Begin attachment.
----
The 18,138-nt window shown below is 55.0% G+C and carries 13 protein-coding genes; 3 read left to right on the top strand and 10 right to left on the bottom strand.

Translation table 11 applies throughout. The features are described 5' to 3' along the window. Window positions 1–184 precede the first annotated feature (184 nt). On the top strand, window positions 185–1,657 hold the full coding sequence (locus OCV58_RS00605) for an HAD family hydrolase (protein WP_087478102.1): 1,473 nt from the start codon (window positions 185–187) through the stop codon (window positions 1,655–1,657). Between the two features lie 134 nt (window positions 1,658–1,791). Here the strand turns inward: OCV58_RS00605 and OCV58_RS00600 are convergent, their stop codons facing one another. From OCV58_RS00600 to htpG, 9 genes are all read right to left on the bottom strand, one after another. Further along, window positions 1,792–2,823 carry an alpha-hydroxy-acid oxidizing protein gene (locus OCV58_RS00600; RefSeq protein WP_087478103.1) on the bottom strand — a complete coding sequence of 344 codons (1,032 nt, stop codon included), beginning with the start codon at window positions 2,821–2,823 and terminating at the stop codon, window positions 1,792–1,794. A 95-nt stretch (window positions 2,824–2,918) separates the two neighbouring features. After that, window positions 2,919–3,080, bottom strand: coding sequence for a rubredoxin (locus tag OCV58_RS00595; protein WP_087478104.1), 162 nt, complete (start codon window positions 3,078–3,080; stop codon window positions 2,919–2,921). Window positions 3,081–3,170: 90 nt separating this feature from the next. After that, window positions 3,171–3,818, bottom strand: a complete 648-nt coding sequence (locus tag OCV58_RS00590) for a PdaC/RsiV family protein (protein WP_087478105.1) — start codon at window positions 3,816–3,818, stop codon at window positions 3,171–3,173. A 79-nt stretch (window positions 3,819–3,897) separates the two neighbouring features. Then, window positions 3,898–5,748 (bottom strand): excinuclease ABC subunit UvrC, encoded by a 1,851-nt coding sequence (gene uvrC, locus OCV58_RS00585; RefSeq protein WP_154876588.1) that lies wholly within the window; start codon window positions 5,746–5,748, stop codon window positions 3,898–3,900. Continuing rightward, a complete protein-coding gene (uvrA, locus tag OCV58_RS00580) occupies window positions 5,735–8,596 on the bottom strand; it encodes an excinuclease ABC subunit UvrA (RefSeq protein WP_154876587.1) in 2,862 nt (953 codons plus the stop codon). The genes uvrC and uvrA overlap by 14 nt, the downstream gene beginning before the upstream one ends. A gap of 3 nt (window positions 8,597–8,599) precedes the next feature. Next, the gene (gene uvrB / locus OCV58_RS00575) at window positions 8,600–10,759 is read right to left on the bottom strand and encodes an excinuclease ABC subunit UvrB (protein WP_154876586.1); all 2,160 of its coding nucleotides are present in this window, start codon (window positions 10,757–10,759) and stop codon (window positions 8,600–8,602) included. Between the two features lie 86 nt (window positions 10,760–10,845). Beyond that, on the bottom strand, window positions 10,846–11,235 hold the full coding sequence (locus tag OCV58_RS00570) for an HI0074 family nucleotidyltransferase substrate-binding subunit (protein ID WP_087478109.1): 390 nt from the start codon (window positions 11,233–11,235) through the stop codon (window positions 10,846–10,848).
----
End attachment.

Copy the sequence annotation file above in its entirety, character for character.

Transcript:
The 18,138-nt window shown below is 55.0% G+C and carries 13 protein-coding genes; 3 read left to right on the top strand and 10 right to left on the bottom strand.

Translation table 11 applies throughout. The features are described 5' to 3' along the window. Window positions 1–184 precede the first annotated feature (184 nt). On the top strand, window positions 185–1,657 hold the full coding sequence (locus OCV58_RS00605) for an HAD family hydrolase (protein WP_087478102.1): 1,473 nt from the start codon (window positions 185–187) through the stop codon (window positions 1,655–1,657). Between the two features lie 134 nt (window positions 1,658–1,791). Here the strand turns inward: OCV58_RS00605 and OCV58_RS00600 are convergent, their stop codons facing one another. From OCV58_RS00600 to htpG, 9 genes are all read right to left on the bottom strand, one after another. Further along, window positions 1,792–2,823 carry an alpha-hydroxy-acid oxidizing protein gene (locus OCV58_RS00600; RefSeq protein WP_087478103.1) on the bottom strand — a complete coding sequence of 344 codons (1,032 nt, stop codon included), beginning with the start codon at window positions 2,821–2,823 and terminating at the stop codon, window positions 1,792–1,794. A 95-nt stretch (window positions 2,824–2,918) separates the two neighbouring features. After that, window positions 2,919–3,080, bottom strand: coding sequence for a rubredoxin (locus tag OCV58_RS00595; protein WP_087478104.1), 162 nt, complete (start codon window positions 3,078–3,080; stop codon window positions 2,919–2,921). Window positions 3,081–3,170: 90 nt separating this feature from the next. After that, window positions 3,171–3,818, bottom strand: a complete 648-nt coding sequence (locus tag OCV58_RS00590) for a PdaC/RsiV family protein (protein WP_087478105.1) — start codon at window positions 3,816–3,818, stop codon at window positions 3,171–3,173. A 79-nt stretch (window positions 3,819–3,897) separates the two neighbouring features. Then, window positions 3,898–5,748 (bottom strand): excinuclease ABC subunit UvrC, encoded by a 1,851-nt coding sequence (gene uvrC, locus OCV58_RS00585; RefSeq protein WP_154876588.1) that lies wholly within the window; start codon window positions 5,746–5,748, stop codon window positions 3,898–3,900. Continuing rightward, a complete protein-coding gene (uvrA, locus tag OCV58_RS00580) occupies window positions 5,735–8,596 on the bottom strand; it encodes an excinuclease ABC subunit UvrA (RefSeq protein WP_154876587.1) in 2,862 nt (953 codons plus the stop codon). The genes uvrC and uvrA overlap by 14 nt, the downstream gene beginning before the upstream one ends. A gap of 3 nt (window positions 8,597–8,599) precedes the next feature. Next, the gene (gene uvrB / locus OCV58_RS00575) at window positions 8,600–10,759 is read right to left on the bottom strand and encodes an excinuclease ABC subunit UvrB (protein WP_154876586.1); all 2,160 of its coding nucleotides are present in this window, start codon (window positions 10,757–10,759) and stop codon (window positions 8,600–8,602) included. Between the two features lie 86 nt (window positions 10,760–10,845). Beyond that, on the bottom strand, window positions 10,846–11,235 hold the full coding sequence (locus tag OCV58_RS00570) for an HI0074 family nucleotidyltransferase substrate-binding subunit (protein ID WP_087478109.1): 390 nt from the start codon (window positions 11,233–11,235) through the stop codon (window positions 10,846–10,848).